These are my top 30(ish) movies of 2020. I was going to do an honorable mention portion of the list, but it was going, like, 30 deep, and that felt redundant. I might write a decent amount on some of these; I might just write a few lines on others. Look, I did some ties; it’s been a long year; you try making a top 30 list in a pandemic; I’m not perfect. Without further ado…

30. I’m Your Woman (dir. Julia Hart)

This was the last movie that I watched for consideration of my list, and it secured a spot instantly. It’s a slow burn leading up to a dynamite factory, a film where the paranoia and patience of random, unfair circumstance collides with resolve and empathy. This is the film The Kitchen wanted to be. It never slows down, and it’s genuinely impossible to predict. Julia Hart kind of laps the boys here on making a legitimate fresh spin on the gangster format. All Martin Scorsese copycats take note.

29. Onward (dir. Dan Scanlon)

There were two Pixar films this year, and I was very thankful for that. I’m still bummed Soul didn’t get a theatrical release here, but I caught Onward twice right before the pandemic closed theaters. I’m so glad I did. It’s a great concept which is typical for the studio, but Scanlon’s personal touch makes this severely underrated. Film is best when it’s cathartic, and I never thought I’d ever watch a beautiful movie moment with a character who is basically a pair of pants. Pixar’s getting its mojo back and it’s exciting. The scene at the Manticore’s tavern made me laugh as loudly as anything this year.

28. Eurovision Song Contest: The Story of Fire Saga (dir. David Dobkin)

I really didn’t come in to the year expecting to enjoy a Will Ferrell movie, since all the recent Will Ferrell movies haven’t been very good. I got to enjoy a very good Will Ferrell movie this year, and it doubled as a very good Rachel McAdams movie, too. The comedy is an endangered species, and for all I chafe about Netflix, they’re keeping the genre alive. Respect. “Husavik” is a heck of a payoff.

27. Small Axe: Education (dir. Steve McQueen), Sound of Metal (dir. Darius Marder)

The hardest part about life is learning. These two films made me think about all the unfair things people have to learn in life. In one installment of McQueen’s superb Small Axe anthology, a young boy has to learn about impropriety in the educational system, driven by systemic racial bias. In Marder’s breakout Sound of Metal, a stunning Riz Ahmed, playing a metal drummer, has to learn about his descent into deafness after already conquering addiction. Both show that learning can be hard, but there’s grace and growth when you find communities that will care for you. Both are sincerely great films, too.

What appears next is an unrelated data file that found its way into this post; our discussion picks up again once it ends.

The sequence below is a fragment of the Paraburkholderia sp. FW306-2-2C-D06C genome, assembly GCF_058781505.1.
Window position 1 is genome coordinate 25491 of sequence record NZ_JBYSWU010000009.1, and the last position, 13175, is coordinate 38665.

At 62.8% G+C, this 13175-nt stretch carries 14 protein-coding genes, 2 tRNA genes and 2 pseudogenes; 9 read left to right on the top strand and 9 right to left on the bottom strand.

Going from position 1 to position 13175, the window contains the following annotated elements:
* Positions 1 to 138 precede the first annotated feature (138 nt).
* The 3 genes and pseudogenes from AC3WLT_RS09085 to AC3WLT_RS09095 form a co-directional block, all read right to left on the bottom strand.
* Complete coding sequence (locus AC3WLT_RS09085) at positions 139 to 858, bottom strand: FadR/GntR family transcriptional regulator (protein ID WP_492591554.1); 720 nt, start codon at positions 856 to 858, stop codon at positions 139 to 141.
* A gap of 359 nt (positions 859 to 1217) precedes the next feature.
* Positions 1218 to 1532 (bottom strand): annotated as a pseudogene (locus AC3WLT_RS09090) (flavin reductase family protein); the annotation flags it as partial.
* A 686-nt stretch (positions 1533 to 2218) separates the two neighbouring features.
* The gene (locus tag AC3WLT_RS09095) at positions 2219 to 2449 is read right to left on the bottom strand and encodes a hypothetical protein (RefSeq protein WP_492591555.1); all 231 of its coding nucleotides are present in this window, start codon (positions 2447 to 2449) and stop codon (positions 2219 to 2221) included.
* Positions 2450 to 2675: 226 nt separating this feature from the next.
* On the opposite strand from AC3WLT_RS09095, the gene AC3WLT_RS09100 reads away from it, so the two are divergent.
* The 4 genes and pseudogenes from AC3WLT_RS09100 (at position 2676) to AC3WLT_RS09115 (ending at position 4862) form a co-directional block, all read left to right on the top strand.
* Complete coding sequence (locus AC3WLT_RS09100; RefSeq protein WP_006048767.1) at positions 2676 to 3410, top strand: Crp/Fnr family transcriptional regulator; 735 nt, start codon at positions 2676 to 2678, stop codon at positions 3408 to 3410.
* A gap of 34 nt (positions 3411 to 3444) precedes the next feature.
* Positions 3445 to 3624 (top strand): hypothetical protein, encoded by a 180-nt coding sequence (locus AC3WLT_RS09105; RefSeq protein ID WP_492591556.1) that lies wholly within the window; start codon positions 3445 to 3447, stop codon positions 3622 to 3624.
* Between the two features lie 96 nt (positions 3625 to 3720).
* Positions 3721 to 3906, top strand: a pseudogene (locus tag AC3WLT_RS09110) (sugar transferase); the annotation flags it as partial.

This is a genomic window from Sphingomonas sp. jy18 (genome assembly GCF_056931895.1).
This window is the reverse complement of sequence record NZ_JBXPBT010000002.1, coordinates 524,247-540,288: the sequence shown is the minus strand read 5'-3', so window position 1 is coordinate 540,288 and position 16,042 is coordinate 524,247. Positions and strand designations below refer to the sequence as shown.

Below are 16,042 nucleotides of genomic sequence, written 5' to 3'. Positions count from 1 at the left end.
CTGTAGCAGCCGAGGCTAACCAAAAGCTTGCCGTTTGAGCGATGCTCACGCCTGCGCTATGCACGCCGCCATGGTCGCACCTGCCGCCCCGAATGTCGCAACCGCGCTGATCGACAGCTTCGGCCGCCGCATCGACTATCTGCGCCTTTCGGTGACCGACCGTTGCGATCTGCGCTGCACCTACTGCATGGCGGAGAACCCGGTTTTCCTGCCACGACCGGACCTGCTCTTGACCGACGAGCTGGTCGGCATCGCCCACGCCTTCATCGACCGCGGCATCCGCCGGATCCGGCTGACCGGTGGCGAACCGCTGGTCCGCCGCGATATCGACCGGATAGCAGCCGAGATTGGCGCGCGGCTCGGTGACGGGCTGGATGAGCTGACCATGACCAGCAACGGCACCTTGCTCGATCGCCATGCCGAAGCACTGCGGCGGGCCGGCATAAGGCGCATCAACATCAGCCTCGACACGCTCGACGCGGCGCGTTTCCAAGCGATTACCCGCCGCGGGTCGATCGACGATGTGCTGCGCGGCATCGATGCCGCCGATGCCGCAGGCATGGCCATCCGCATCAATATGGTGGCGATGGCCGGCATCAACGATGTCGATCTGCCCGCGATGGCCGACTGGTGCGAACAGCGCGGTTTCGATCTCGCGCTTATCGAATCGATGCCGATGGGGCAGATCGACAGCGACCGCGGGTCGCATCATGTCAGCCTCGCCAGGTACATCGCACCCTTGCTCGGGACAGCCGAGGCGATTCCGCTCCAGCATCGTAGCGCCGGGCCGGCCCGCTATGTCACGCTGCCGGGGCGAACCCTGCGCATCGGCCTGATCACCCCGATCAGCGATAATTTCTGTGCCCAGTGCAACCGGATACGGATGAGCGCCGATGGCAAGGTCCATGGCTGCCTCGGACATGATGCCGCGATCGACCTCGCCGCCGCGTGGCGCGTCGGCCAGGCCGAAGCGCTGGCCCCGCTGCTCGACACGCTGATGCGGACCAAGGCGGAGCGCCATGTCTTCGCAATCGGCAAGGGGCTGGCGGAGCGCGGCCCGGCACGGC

26. Feels Good Man (dir. Arthur Jones)White Noise (dir. Daniel Lombroso)

If I had to recommend two movies for someone to watch to explain how the U.S. Capitol insurrection happened last week, these are the two I’d say to watch. On one end, we see how the darkest reaches of the internet co-opted a silly frog cartoon character and turned him into the symbol for the alt-right that stormed the Capitol. In the other, it’s the ringleaders to white supremacy, revealed to be nothing more than contradictory, immature, scared, confused. It’s not fun to stare into the sun, but truth is a bitter pill. We may question why we need to shed light on these people and stories, but after the other day, I’m not sure there’s enough we can do. Supreme documentary filmmaking.

25. Wolfwalkers (dir. Tomm Moore, Ross Stewart)

Hand-drawn animation for the win. Cartoon Saloon is keeping it alive, and they’re telling some special stories to boot. I can’t get over how gorgeous this film is, how sweeping. Also, the “Running with the Wolves” sequence is one for the record books. Again, hand-drawn animation for the win.

24. Uncorked (dir. Prentice Penny)

The beauty of finding your passion is often bridled with the expectation those before us have to follow what’s practical. Penny’s debut is focused and open-minded, and rather unpredictable. Mamoudou Athie is one of my favorite actors right now, and Courtney B. Vance and Nicey Nash don’t miss. I’ve got a very soft spot for well-made movies where adults just figure things out without a lot of pomp and circumstance. I love movies that just embrace life for what it is and keep a positive spin on everyday goals. I loved this one.

23. Mank (dir. David Fincher)

Review. Long live Hollywood…maybe!

22. The Invisible Man (dir. Leigh Whannell)

Long live Blumhouse! They’re still the best in the game for economic horror/thriller that makes a ton of money and energizes fresh genre filmmaking. A fierce study in deadly gaslighting, anchored by Elisabeth Moss’ best performance yet. Whannell is a rising great. Long live Blumhouse!

21. Collective (dir. Alexander Nanau)

I mean this with all sincerity: the best movie about journalism since Spotlight. Incendiary, maddening, urgent, about as close to perfect as you can get.

20. Small Axe: Red, White & Blue (dir. Steve McQueen)